John Leland was born on this day (May 14) in 1754, about 40 miles west of Boston. In time the Lord saved his soul and called him into the ministry. That ministry took him south into Virginia, where he was invaluable in guiding some of the founders of this country in the subject of liberty. But his work was primarily spiritual, not political. Throughout his life of service, God blessed with periods of revival. For example for 18 months beginning in October 1787, Brother Leland baptized about 400 new believers.
His life was filled with interesting anecdotes. For example: after a dancing school opened in his neighborhood, at the close of a morning service he announced that he too was going to open a dance studio. He said that he would fiddle the tune while the angels of God sang, if the people of his community would dance repentance on their knees.
On one occasion a man consented to allow his wife to be immersed, but then he changed his mind. On the day of the baptism, he brought a gun, threatening to shoot the preacher. Leland and the woman went ahead into the water while the husband glowered at them, but he never pulled the trigger.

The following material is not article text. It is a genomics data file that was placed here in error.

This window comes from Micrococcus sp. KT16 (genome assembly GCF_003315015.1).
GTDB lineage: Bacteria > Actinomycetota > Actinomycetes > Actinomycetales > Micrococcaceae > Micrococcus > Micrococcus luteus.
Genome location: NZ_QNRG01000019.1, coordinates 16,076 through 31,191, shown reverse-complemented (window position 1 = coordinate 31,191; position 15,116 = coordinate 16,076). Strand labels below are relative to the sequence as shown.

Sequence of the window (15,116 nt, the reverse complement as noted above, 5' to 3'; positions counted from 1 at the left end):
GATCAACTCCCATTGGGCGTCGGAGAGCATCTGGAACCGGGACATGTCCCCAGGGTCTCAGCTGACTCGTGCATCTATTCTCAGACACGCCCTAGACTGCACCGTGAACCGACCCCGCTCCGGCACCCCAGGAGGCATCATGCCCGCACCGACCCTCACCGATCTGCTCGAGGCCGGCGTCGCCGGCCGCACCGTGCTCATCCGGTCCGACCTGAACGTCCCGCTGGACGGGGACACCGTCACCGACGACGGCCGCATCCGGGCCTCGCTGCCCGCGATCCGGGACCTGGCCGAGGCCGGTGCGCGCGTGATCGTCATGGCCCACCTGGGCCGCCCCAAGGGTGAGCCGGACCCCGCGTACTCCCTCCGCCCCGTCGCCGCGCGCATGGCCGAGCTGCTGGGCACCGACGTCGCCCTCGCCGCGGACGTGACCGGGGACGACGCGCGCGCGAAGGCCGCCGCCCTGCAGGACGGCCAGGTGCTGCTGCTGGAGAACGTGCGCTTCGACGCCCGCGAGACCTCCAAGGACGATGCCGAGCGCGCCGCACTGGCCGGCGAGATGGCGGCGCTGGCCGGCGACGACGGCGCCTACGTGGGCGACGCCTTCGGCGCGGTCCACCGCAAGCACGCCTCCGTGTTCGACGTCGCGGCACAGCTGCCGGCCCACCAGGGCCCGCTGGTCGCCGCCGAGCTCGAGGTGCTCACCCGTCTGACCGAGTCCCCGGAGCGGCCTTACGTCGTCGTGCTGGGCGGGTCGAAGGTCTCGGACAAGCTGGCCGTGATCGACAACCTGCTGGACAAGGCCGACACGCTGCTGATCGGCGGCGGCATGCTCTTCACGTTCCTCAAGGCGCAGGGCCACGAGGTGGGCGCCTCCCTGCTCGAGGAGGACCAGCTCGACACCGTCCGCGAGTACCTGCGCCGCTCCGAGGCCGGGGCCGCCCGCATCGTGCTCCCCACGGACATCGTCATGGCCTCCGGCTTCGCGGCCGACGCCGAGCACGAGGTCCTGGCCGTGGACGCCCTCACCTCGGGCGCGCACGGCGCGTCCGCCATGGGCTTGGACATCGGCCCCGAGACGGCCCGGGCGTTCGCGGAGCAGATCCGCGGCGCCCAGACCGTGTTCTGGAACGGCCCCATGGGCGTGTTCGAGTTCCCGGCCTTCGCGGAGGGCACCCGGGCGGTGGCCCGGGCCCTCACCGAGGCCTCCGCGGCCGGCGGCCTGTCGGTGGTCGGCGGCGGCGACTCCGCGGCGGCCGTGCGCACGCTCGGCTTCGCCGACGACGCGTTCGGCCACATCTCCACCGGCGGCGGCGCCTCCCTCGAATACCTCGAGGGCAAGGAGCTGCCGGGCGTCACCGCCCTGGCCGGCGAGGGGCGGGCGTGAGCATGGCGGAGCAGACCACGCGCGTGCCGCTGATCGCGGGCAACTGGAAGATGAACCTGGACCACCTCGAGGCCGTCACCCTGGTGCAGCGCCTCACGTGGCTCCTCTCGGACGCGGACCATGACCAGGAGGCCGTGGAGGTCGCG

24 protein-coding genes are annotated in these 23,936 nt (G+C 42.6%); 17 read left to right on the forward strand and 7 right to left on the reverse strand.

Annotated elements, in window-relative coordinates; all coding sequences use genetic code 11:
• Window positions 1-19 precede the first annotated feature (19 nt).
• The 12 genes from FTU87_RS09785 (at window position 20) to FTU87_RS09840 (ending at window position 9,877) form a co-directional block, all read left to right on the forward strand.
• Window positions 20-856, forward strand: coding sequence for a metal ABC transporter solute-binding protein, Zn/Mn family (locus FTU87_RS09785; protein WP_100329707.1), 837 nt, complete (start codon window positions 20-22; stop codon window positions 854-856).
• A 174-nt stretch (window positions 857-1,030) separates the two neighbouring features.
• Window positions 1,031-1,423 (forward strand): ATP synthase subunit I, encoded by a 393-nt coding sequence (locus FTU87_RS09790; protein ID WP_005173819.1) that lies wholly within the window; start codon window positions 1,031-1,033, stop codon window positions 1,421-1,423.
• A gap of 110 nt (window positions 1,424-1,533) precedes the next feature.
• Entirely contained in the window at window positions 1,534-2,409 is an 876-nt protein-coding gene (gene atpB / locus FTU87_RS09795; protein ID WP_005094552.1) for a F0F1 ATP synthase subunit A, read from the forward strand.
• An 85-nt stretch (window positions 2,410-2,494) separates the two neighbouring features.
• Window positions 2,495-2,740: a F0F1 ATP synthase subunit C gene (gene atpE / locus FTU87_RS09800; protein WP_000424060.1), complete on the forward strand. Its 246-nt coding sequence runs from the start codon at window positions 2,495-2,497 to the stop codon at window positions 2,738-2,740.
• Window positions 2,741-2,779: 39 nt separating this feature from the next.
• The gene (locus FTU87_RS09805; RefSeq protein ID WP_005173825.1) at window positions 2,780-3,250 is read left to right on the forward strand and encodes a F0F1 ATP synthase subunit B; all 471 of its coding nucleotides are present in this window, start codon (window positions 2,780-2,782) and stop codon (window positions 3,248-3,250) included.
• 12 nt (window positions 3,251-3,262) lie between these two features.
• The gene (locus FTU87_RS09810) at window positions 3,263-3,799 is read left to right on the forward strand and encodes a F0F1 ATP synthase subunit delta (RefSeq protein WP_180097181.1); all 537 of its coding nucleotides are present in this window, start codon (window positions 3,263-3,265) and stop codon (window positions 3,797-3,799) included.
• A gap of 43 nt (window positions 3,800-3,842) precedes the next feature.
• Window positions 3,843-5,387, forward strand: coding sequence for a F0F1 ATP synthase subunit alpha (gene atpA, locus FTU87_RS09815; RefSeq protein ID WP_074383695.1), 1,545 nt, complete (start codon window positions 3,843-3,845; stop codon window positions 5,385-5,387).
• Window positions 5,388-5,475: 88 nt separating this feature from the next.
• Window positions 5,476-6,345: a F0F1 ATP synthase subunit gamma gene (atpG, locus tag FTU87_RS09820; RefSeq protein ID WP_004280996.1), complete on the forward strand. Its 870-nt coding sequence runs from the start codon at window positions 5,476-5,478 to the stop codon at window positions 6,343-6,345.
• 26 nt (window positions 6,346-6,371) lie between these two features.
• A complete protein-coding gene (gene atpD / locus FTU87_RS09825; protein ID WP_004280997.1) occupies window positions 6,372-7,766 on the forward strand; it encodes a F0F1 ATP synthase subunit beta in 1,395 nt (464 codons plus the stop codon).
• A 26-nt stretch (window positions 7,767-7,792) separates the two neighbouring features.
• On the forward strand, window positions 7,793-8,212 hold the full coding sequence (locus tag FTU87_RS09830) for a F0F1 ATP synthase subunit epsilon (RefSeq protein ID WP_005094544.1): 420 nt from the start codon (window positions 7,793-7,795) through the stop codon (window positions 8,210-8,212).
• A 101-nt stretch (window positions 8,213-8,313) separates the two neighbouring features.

At another time, a lady invited Leland to her home to preach the gospel to her friends. When her son, a captain in the militia heard about it, he blocked the doorway, demanding that the preacher leave. Leland asked if he had any authority to make that demand, and the man said he didn’t, but he was going to stop the service anyway. Leland eventually got around the man and into the house, but when he arose to preach, the captain pulled his sword and started to move forward. At that point the Mrs. Leland grabbed the attacker’s arm and the sword went into his own leg. There was blood, screaming and total disruption, drawing a large crowd to the doorway. But after the man was carried out, lanterns were lit, and Leland moved outside where he preached Christ as if nothing had happened.